Jeannine Kremer (Lee Pellegrini)
During the spring semester, the Boston College Center for Student Wellness is offering a range of new services and events to help BC students live balanced lives, with a particular focus on mental health support. In this Q&A, Jeannine Kremer, who became the center’s full-time director in March 2022, shares her thoughts with John Shakespear, a senior digital content writer in the Office of University Communications, on the role of wellness on campus and the resources that her team offers to all BC students.
What's your vision for the Center for Student Wellness?
I love doing this work at Boston College, because the Jesuit values really guide our mission. Here in our office, we talk about wellness in terms of mind, body, and soul. These three words seem to resonate with our students. Our vision is about caring for the whole person and developing that whole person in relation to the common good.
In practice, that vision looks like daily collaboration. Our staff and our 26 peer wellness coaches—who are all BC students themselves—partner with faculty and staff to make meaningful connections with students. The goal is to give them opportunities to reflect on their personal wellness so they can develop concrete skills and make healthy decisions that will hopefully last far beyond their four years here at BC.
Our approach is also rooted in prevention. Sometimes people think, “I should only have a coaching appointment when something is wrong.” And that’s really not the case. We hope the array of programs and coaching sessions we offer will give students the time and space to invest in themselves, define their wellness goals, learn new skills to manage stress, explore new ways of moving, and find a sense of belonging in the BC community. Ultimately, our goal is to create a culture of wellness across this campus, so it’s part of daily life.
What health and wellness resources can BC students take advantage of?
I always say that the best place to start is to stop by the center and say hello and visit our “health hub” just outside Gasson 013. We want this to be a welcoming space where students can make tea and coffee, have a snack, study, and connect with us. Alternatively, they can easily go online and schedule a wellness coaching session with a peer wellness coach. In those sessions, the student is in the driver’s seat—our goal is to give them strategies for the specific areas of health they want to work on, whether that’s getting more exercise, reflecting on their substance use, or finding more community.
When they stop by, students can also pick up a personalized wellness kit that includes tea, a stress ball, a sleep mask, and wellness tips. In the fall semester, with the help of partners across campus, we put together 2,000 wellness kits and distributed them in offices and classrooms around campus.
We also have plenty of online resources available on our website for tending to your mind, body, and soul, including expert tips and videos on nutrition, mental health, sleep, relationships, and so much more. Students can use our online BeWell and ChooseWell screenings to self-assess their wellness when it comes to their general health and their substance use; through those screenings, too, we can connect them with the resources and services that seem most helpful to them.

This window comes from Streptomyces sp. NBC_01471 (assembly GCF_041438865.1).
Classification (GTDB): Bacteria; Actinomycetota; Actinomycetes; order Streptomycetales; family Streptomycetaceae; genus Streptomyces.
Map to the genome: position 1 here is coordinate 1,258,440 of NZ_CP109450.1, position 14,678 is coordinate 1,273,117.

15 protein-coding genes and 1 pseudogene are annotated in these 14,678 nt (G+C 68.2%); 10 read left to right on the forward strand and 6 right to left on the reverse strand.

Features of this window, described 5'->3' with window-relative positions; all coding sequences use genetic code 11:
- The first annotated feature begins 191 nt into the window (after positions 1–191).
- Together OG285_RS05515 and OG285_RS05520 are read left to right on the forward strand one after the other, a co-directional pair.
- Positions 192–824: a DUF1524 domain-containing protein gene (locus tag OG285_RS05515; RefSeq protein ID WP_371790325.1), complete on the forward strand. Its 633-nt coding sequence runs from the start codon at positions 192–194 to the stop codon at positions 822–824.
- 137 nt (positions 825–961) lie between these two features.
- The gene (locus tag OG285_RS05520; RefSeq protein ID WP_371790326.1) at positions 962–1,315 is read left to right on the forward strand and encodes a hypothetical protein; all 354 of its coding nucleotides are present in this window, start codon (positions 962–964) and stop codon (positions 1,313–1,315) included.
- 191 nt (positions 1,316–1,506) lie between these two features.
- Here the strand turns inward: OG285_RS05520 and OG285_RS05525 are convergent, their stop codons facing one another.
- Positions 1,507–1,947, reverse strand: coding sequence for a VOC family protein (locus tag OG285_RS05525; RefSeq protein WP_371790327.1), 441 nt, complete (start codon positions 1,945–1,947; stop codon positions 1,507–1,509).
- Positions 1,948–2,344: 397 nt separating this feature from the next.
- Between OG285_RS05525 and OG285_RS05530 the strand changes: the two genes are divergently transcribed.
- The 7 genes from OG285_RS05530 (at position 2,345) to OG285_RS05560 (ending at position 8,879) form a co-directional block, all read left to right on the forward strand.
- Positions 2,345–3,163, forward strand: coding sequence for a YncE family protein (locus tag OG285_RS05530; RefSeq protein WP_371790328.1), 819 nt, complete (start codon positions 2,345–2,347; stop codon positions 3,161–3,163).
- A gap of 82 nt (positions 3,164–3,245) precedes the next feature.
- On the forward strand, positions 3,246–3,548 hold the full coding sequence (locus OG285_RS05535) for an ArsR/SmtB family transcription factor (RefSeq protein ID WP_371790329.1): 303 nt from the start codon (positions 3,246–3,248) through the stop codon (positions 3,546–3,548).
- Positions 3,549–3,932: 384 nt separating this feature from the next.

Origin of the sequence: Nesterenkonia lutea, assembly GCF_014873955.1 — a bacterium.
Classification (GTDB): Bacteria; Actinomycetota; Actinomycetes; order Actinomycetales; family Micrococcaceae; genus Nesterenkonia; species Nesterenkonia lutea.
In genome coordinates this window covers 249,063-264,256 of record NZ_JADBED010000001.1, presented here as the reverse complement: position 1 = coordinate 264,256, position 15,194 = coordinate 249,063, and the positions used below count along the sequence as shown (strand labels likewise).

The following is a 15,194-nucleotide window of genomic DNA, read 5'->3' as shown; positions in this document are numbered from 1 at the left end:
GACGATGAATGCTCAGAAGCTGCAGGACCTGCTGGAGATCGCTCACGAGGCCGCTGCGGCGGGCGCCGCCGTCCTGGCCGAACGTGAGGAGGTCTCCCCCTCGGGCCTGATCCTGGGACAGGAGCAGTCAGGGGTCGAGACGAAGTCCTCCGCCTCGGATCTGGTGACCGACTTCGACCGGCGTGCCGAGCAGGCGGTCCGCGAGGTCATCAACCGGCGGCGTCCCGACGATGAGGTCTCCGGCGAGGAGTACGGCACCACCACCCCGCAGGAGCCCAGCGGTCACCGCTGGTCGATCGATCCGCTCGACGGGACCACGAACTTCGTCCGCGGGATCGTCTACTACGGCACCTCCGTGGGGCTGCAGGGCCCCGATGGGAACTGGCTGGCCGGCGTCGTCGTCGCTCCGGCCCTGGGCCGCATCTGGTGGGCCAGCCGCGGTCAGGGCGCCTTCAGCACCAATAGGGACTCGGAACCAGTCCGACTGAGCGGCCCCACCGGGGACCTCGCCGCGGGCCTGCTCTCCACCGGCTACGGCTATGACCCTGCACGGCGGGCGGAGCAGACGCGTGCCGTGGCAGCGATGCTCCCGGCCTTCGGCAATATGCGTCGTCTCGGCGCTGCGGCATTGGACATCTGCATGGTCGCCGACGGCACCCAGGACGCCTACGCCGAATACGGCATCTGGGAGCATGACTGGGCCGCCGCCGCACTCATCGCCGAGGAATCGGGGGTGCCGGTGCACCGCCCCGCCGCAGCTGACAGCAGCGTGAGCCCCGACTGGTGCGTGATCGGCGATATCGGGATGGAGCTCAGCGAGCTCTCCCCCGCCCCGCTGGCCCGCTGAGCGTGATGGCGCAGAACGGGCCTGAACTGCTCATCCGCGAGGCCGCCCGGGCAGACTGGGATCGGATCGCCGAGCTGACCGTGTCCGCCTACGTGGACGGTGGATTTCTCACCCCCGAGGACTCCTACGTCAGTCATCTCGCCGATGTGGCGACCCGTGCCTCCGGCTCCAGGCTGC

What are some new initiatives and events this semester?
This year, we created a dedicated position focused on mental health and wellness. As we started to roll out initiatives like the Mental Health Matters: Let’s Talk About It campaign, I was blown away by how many students and student groups came to the office to say, “We want to do more around mental health, and we want to work with you.”
Through those partnerships, we’re going to do an event around Autism Awareness Day on April 2, and in early May, we’re going to collaborate with several student groups to put on a Mental Health Awareness Week. Different student organizations will be tabling and hosting events, and there will be something different every day for students to engage in. In February, we are also launching a pilot of our campus-wide QPR suicide prevention program, and we have 13 people on campus who’ve been certified to train others to be “gatekeepers” who recognize the warning signs when a student is in crisis.
In partnership with University Counseling Services and University Health Services, we’re organizing three “Wellness Wednesdays”—one in February, March, and April. The Center for Student Wellness is going to host the first one on February 15. It’ll be a chance to come together over hot cocoa, do some fun activities, and make new connections in the middle of the semester. And throughout the semester we’ll be hosting Mindful Mondays, where students can stop in during lunch and learn some mindfulness techniques. For those who want a deeper dive, we’re also going to be offering four-week training sessions in the Koru Mindfulness curriculum, which is designed for college students. The goal of all these initiatives is to reduce stigma so students feel comfortable talking about mental health, and to ultimately help them build their mental health toolkits.
I’m also excited that we’re expanding our Collegiate Recovery Program and our outreach to women in recovery. BC’s Recovery House is joining our center this year, and Sober on the Heights AA meetings have returned in person. This spring, we will offer groups for children of adult alcoholics for the first time.
As always, we’ll wrap up the semester by hosting our annual Finals Relaxation Day. It’s a chance for students to stop in for a massage, a DIY goodie bag, and some stress and time management tips that will hopefully help them finish off the year healthy and well.
For more about the Center for Student Wellness, go to bc.edu/student-wellness.
University Communications | January 2023